Childproofing your home
Once your baby is on the move, different things around your home will have to change. In the first year, crawling babies should be kept away from anything they can fall off, bump into or reach and put in their mouths. As your toddler becomes ever more active and adventurous, you need to be safety-aware at home and when visiting other places.
Most parents develop an instinct for assessing what’s safe and what’s not and don’t worry, the changes will be gradual along with your child’s physical changes, but here is a useful checklist.
Your toddler’s toys and bedroom
• Make sure all toys carry the EC safety logo and that they do not contain small parts that could be pulled off and be swallowed. Most toys like this will carry a ‘not suitable for children under 36 months’ notice, but even after this three years it is a good idea to gauge how much your particular child understands about the dangers of putting toys in her mouth.
• Do not keep your child’s toys in a toy box with a lid that might slam down – either remove such a lid completely or buy a box with a lever mechanism that allows a lid to come down slowly without catching a child’s fingers.
• Do not tie anything to your child’s cot that could dangle and cause choking or get caught around her neck. Make sure you buy a cot that meets the right safety standards – BS EN 8509. This will ensure that bars are not too far apart, that the materials used to make the cot are safe and that catches and joints are not a risk. As your baby gets older, make sure you lower the depth of the cot so she cannot fall out.
• Do not use lights or other electrical equipment with cords that trail in your child’s bedroom and make sure any lights that may heat up are well out of your child’s reach. Do not leave any heating equipment switched on when you are not in the room.
• Do not leave your baby in a cot with an open side or on a changing table where there is a danger she could roll or crawl off.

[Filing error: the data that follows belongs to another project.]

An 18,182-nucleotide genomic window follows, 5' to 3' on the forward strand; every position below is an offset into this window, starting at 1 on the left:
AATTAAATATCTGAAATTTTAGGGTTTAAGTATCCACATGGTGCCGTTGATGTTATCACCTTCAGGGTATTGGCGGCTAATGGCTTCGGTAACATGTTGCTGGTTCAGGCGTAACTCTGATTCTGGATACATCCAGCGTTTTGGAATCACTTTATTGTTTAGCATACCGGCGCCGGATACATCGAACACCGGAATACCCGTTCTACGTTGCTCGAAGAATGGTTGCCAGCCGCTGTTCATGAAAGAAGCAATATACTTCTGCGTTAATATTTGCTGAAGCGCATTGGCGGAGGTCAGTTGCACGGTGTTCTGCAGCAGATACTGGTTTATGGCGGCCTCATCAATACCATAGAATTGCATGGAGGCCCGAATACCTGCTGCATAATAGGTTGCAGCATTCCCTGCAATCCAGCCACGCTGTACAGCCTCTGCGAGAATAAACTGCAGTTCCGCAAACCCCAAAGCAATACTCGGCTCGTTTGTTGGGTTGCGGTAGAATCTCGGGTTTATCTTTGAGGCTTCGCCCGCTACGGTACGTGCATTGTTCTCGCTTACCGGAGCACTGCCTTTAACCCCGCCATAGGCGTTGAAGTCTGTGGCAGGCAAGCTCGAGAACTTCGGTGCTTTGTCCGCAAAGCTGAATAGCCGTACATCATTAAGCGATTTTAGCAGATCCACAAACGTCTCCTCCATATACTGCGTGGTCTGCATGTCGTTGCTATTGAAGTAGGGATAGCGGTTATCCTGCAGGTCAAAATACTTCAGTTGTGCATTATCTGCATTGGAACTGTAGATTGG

• Make sure your child’s window cannot be opened more than 10cm without you unlocking it first. Opt for curtains that do not have pull cords hanging down on them.
Steps, stairs and safety barriers
• It is better to prevent your baby crawling up stairs rather than putting a gate at the top of the stairs, so fit one at the foot of any stairs or steps you do not wish your toddler to negotiate on her own.
• Make sure any gate or barrier you fit is secure (poorly fitted gates can fall when your child puts pressure on them and be a serious danger in themselves). Gates and barriers should meet the safety standard BS EN 1930.
• Don’t leave items like books or clothes on stairs or let any carpet come loose – these could cause you or your child to trip at any time.
• If your toddler’s bedroom is near stairs, put a gate on her bedroom so that if she wanders in the night (once sleeping in a bed) she cannot accidentally fall on her way to your bedroom.
• Think about other rooms or areas like fireplaces where you might need to fit a barrier, too.
Doors and windows
• Make sure your front door is not easy to open by a toddler or child. If needed, keep the top bolt locked when you are in.
• Do not fit sliding doors to a bedroom – in a fire the metal runner could heat up and expand, making it impossible to open the door.
• Make sure that little fingers don’t get trapped in door openings or hinges. During waking hours either wedge doors open or fit ‘slam stoppers’ which you will find at any nursery product store.
• As with bedroom windows, make sure any opening is limited with a window lock. If you are in your room with a window open much wider, close this before leaving the room in case your toddler or even an older child wanders in.
• Choose curtains or window blinds where there is no cord hanging down. These are a real risk for small children.